It’s hard to find someone with whom you agree 100%, 100% of the time. Seriously, do you know anyone who shares the exact tastes you have in TV shows, books, or John Hughes movies (though if it’s not “The Breakfast Club,” there’s something seriously wrong with you). So how do you know if your personal wine preferences lines up with that of a professional wine reviewer? And why would you take his or her word for what is a “90 point wine” versus an “85 point wine” (and what the hell do those numbers mean anyway?).
Because we all bring our own tastes and points of view to evaluating wine, I think it’s only fair for me to disclose my “taste profile.” Now mind you — this is all subject to change. As one professional wine writer noted: “Everyone’s palate … transforms over time. Partly it’s because of increasing knowledge and experience. What struck you as impressive, even compelling, at the beginning of your engagement with wine can often fail to persuade later in your wine life. And it might continue to change.” I’ve noticed that over time my taste preference have changed a fair amount, and I’ll try to update this page accordingly.
Red Wines: I think a lot of California Pinot Noir have gotten way too big and fruity, and that cooler climate juice (Sonoma Coast, Anderson Valley) seems to be better balanced and have a little more earth and dirt. Yes, I have a soft spot for Burgundy too, but the price point makes it somewhat difficult for me to have a ton of Nuits Saint Georges lying around.
I also have become a huge fan of Sicilian wines, specifically Frappato from Occhipinti and COS — something about the volcanic soil give these wines a unique mineral edge that grounds the fruit characteristics. And I never turn down some Cru Beaujolais (I’ll pass on the nouveau), and my go-to dinner bottle of late has been the Foillard Morgon Côte du Py.
When fall approaches and the weather turns colder, I look for some Northern Rhônes or leaner domestic Syrah. And when I want the funk, I break out the Chinon. I’ve lost some interest in Zin and Malbec, as many that I’ve tried recently tend to be flat and one dimensional. Not that there aren’t some exceptions out there, but I’ve found myself drinking a lot less of these wines over the past 2-3 years.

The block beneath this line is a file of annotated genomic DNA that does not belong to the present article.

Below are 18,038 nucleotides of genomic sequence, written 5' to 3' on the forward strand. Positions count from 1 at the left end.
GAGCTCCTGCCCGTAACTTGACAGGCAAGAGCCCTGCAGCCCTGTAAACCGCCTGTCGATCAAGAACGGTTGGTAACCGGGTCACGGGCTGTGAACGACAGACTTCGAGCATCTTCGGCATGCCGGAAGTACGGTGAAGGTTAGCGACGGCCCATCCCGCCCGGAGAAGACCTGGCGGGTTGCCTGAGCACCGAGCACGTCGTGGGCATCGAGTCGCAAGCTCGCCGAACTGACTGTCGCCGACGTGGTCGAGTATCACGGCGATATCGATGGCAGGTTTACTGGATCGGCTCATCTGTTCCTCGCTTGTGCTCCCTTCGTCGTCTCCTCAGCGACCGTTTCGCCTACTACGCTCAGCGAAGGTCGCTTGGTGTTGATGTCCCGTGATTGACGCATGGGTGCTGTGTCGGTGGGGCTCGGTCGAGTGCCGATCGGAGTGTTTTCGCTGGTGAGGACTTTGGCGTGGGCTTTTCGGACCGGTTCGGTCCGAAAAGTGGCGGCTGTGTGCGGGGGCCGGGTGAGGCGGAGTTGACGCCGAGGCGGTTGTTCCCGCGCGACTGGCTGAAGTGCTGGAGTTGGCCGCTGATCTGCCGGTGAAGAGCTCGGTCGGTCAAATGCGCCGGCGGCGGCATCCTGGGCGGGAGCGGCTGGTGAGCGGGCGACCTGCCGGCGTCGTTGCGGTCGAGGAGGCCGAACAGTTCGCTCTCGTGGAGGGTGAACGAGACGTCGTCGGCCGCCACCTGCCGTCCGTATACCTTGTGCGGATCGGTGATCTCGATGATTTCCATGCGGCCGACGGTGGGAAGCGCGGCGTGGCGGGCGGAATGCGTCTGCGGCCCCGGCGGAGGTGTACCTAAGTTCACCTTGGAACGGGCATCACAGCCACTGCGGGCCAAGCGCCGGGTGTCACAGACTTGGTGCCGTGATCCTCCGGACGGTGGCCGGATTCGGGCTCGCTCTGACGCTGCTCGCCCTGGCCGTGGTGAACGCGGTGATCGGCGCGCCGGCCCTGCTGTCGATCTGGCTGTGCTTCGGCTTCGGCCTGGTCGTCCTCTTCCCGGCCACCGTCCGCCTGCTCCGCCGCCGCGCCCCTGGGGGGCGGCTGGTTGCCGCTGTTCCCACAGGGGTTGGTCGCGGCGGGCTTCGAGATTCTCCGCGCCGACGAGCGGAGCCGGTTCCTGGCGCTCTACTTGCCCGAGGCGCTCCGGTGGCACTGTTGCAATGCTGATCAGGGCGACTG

White Wines: When I started writing this blog, I didn’t tend to drink a lot of white wine. Thanks to the folks at Bi-Rite, Arlequin, Solano Cellars, and Cheese Plus, that has changed, and I’ve become a bit of an acid hound. Vouvray and Riesling are among my favorites for the surprising balance they strike between sweet and acidity. And you can never go wrong with a good bottle of Chablis –made from the much maligned Chardonnay grape — for its mineral edginess. For a completely different expression of the same grape, I turn to Jura for the oxidized nuttiness.
Other: Orange wines. I love me some orange wine. The texture is surprising, the color is mesmerizing, and it’s always fun to bring to a friend’s dinner party because everyone wonders what the heck you just poured for them. And while we’re on the topic of odd ball wines, I do tend to like wines that make me think, “Wow, I didn’t know wine could taste like that.”
Thinking back to my most memorable meals, they were always topped off with a glass of dessert wine, and I can’t turn down a glass of Tokaji if it’s on the list.
The majority of bottles I buy are typically in the $20-$30 a bottle range, though I take great pride in finding great values for “everyday” wine (under $15).
I have a soft spot for small producers, and will generally gravitate towards those wines over the mass production wines. That’s not to say that there aren’t some tasty wines coming out of large producers. I just enjoy the challenge and excitement that comes from locating the harder to find, smaller wine producers — folks who are pouring their energy and passion into what they’re making. It’s like discovering a great band before they make it big.